Sharon Wood is president and CEO of Kids Help Phone, Canada's only national youth crisis line. Kevin Chan is head of public policy for Facebook Canada.
A report released this week by Kids Help Phone – Teens Talk 2016 – found that one-in-five teens has seriously considered attempting suicide in the past 12 months.
One in five.
When we look at this worrying statistic, our first priority must be to take action and work out how we can help teens experiencing suicidal thoughts before they begin to plan, or even attempt, suicide. And do it quickly.
And the most effective way we can do this is by listening to teens on their terms.
Right now, we're just not very good at listening to teens where they're often most active – their digital and social worlds.
Today's teens have blurred the lines between their digital and physical experience – to teens, both worlds are completely entwined and complementary. Online, just like offline, teens share their personal experiences and seek information with each other and those around them. But what they choose to share online and offline differs greatly.
Teens are reaching out about serious issues, but they may not be talking to mom or dad, a friend or a relative. Instead, they're searching the web, posting on social media, exploring forums and blogs and reaching out for help online. When people connect online, there is safety in numbers – and we need to look out for one another by making it easier to find support, help and intervention.
Kids Help Phone's counselling statistics and Teens Talk 2016 strongly support this. Teens are almost twice as likely to reach out to Kids Help Phone's service about suicide or a suicide-related topic through our online chat counselling service (12 per cent of chat sessions) than they are through our phone counselling service (6.8 per cent of phone sessions). Topics such as suicidality, mental-health concerns, sexuality and sexual health dominate Kids Help Phone's most visited website pages. Additionally, Teens Talk 2016 found that more than half of teens who seriously consider attempting suicide have searched the web or social media about suicide. Perhaps more striking, the survey found that half of the teens who had considered suicide had not spoken to anyone about it, re-enforcing the need to meet kids where they're at online.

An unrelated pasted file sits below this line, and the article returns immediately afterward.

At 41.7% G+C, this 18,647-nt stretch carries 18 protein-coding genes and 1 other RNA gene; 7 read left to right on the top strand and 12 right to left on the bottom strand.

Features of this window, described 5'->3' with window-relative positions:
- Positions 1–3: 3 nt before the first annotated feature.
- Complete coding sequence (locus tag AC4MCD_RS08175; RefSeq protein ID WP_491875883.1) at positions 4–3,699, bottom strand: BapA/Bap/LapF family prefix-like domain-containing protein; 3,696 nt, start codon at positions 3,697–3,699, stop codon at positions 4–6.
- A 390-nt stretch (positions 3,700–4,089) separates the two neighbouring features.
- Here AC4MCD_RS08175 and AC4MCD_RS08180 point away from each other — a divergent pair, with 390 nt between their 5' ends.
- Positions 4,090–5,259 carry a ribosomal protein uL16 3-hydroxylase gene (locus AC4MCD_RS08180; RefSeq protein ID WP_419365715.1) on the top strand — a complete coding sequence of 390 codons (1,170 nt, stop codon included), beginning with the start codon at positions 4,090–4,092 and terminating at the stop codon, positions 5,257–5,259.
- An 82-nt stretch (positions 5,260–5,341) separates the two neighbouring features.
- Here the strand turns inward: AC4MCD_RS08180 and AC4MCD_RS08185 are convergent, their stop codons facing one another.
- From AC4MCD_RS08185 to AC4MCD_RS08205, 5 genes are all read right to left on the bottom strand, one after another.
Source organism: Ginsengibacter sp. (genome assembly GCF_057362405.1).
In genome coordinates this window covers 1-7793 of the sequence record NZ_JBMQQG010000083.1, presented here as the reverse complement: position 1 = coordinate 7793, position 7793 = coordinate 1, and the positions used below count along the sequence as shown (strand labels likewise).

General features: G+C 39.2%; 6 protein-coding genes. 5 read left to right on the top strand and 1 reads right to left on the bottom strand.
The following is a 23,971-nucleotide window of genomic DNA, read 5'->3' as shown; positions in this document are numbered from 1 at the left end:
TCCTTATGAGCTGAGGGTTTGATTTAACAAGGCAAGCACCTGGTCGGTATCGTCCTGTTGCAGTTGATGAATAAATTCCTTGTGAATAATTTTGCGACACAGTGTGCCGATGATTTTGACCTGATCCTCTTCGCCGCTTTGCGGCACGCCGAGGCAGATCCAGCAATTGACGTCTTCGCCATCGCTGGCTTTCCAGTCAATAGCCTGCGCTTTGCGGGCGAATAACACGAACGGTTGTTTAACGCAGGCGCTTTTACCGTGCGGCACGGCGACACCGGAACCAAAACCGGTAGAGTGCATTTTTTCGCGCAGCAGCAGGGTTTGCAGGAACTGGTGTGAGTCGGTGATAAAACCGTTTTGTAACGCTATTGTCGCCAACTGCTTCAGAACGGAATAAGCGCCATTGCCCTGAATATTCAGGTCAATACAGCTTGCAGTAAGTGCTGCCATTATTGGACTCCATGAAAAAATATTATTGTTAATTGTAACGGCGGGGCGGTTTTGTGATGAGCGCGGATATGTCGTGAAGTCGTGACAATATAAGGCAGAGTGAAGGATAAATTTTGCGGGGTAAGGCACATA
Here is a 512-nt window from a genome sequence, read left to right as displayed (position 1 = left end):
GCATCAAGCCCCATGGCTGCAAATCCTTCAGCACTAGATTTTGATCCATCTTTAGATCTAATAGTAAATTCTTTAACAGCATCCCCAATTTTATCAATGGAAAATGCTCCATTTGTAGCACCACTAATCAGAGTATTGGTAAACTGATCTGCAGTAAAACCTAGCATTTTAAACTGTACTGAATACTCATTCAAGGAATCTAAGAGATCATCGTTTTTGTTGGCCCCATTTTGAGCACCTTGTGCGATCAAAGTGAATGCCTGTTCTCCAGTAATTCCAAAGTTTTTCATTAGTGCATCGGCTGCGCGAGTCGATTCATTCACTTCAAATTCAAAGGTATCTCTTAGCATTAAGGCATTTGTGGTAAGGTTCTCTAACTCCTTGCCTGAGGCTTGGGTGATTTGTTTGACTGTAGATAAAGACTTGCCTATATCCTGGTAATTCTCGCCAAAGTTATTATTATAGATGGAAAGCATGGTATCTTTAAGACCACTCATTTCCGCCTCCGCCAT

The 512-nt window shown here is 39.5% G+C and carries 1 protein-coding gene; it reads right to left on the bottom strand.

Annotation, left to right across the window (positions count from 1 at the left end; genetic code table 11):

Effective suicide-prevention strategies stress early intervention, building social support networks, nurturing coping skills and, linking young people to organizations that can help.
Just as we watch and listen for the warning signs of suicide when we're physically with the young people in our lives – anxiety, withdrawal, hopelessness or mood change – we need to work as a society to meet teens where they live digitally and get better at observing and acting on these same signs online.
The best actions we can take to help teens who express their distress online are the same as those we would employ in person – identify the risk, create a safe space, make sure they're not alone and help them connect to a professional service.
A good example of a solution that bridges the online and offline worlds is the expansion of Facebook's suicide-prevention tools that launched in June of this year. Following the lead of several mental-health organizations, including Kids Help Phone, Facebook has made it easier for concerned friends to report worrisome content.
When content is reported, Facebook's team of trained experts will provide critical resources that could save a life, including the phone number for their local helpline. In addition, Facebook now provides friends and family members with suggested language and other tips that can help them support a loved one during this crucial time.
As a society, we need to find better ways to bridge the gap between teens' online and offline worlds in a fast, respectful and effective way. On their terms and on their turf.
It's a matter of life and death.